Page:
Let’s say we want to create a new Window Station, a new Desktop and create a process that should be associated with those objects. Sounds simple, right?
int _tmain(int argc, TCHAR* argv)
HWINSTA winsta, original;
winsta = CreateWindowStation(L"omeg-winsta", 0, MAXIMUM_ALLOWED, NULL);
printf("CreateWindowStation failed: %d\n", GetLastError());
original = GetProcessWindowStation();
// we need to switch to the new window station, because CreateDesktop uses a current one
printf("SetProcessWindowStation(new) failed: %d\n", GetLastError()
desk = CreateDesktop(L"omeg-desk", NULL, NULL, 0, MAXIMUM_ALLOWED, NULL);
printf("CreateDesktop failed: %d\n", GetLastError()
si.cb = sizeof(si);
si.lpDesktop = L"omeg-winsta\\omeg-desk";
CreateProcess(0, L"calc.exe", 0, 0, 0, 0, 0, 0, &si, &pi);
Let’s try that!
calc.exe - Application Error
The application was unable to start correctly (0xc0000142). Click OK to close the application.
So what’s happening? At first I thought that maybe that’s supposed to happen — MSDN says that the only interactive window station is WinSta0, a predefined one created with the interactive user session. But why give the ability to create new ones then? System services run in separate sessions and have separate window stations/desktops. In the past (pre-Vista) they all ran in the user’s session, but that was changed to mitigate Shatter attacks.
Anyway, services used to be able to display GUI even on their separate window stations in Vista (with the help of a helper service). Apparently that should still be possible on Windows 7 (where I run my tests). Why didn’t it work then?
I was even more confused when calc.exe appeared to work when I launched my test program from the Visual Studio debugger (but still refused to work if I launched it from a command shell). Also if there was one instance of calc.exe already running in my new desktop, test also worked when launched from command prompt, explorer or wherever. What is this, black magic?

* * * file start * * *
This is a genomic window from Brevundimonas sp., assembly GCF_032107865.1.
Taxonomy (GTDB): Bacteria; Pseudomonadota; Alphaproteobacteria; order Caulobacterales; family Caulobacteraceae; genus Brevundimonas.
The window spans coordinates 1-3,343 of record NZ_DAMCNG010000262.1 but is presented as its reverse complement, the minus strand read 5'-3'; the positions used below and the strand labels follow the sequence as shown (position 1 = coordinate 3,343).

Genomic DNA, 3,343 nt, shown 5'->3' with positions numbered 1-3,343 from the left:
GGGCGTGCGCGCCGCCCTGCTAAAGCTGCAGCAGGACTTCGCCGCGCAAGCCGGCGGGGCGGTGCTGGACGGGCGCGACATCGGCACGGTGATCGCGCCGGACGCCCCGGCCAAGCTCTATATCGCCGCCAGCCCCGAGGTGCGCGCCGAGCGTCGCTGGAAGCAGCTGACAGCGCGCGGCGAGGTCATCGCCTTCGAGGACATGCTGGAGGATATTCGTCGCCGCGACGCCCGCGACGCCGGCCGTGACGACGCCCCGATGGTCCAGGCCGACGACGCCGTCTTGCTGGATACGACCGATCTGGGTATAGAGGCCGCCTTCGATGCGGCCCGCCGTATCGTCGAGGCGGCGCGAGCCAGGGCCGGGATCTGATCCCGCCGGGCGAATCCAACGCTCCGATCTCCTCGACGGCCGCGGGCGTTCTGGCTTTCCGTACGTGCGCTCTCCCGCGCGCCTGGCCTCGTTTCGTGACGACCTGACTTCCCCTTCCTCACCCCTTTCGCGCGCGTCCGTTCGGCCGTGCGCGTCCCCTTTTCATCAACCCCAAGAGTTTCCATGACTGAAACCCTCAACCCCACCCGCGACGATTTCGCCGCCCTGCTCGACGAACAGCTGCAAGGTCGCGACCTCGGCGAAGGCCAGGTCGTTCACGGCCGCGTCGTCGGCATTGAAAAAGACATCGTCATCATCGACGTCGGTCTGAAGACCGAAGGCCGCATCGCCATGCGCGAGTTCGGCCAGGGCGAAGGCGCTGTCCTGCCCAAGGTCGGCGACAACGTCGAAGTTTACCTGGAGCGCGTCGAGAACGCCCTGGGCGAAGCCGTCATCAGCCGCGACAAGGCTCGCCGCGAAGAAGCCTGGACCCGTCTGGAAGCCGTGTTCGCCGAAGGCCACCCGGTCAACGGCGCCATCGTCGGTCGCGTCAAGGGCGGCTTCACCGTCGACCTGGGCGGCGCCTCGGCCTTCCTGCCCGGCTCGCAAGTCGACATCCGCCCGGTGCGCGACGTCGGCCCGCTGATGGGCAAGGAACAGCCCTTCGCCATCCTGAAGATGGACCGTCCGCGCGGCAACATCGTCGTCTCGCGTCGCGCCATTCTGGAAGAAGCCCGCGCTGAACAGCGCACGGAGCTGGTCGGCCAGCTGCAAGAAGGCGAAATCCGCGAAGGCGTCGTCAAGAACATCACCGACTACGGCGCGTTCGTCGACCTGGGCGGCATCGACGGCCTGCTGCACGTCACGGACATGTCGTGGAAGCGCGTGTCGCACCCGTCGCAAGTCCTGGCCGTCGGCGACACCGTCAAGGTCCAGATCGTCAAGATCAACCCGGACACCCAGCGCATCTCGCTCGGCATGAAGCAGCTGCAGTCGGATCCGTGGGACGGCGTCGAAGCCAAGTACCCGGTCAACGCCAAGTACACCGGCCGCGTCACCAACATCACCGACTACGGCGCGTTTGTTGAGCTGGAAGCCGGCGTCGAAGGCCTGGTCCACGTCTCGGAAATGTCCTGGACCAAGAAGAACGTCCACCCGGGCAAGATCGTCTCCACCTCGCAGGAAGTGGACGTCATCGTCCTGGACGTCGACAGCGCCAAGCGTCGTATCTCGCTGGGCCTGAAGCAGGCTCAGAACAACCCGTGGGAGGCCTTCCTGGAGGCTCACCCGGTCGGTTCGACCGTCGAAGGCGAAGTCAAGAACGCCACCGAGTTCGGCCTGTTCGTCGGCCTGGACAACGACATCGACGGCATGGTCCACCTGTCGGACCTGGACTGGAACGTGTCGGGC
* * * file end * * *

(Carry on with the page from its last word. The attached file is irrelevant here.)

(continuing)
And then it struck me. When running under debugger, I had a breakpoint set just after the CreateProcess call. That means the child process was created, but handles to the new window station and desktop were not immediately closed (because of debugger pause). If running standalone, on the other hand, handles were immediately closed. Why is that significant?
Window stations and desktops are both Windows kernel objects under the hood. And all kernel objects are reference-counted. That means the Windows Object Manager can (and will) destroy any kernel object that is no longer referenced. The example program above contains a race condition — by closing all handles to the newly-created objects we indirectly destroy them, usually before the child process can initialize properly. How to fix that? Add a call to WaitForInputIdle after CreateProcess. That way we wait for the child process to finish its initialization before closing handles. The new desktop and window station won’t be destroyed because now the child keeps their handles.
Moral of the story: don’t close your object handles until you know you really don’t need to keep them.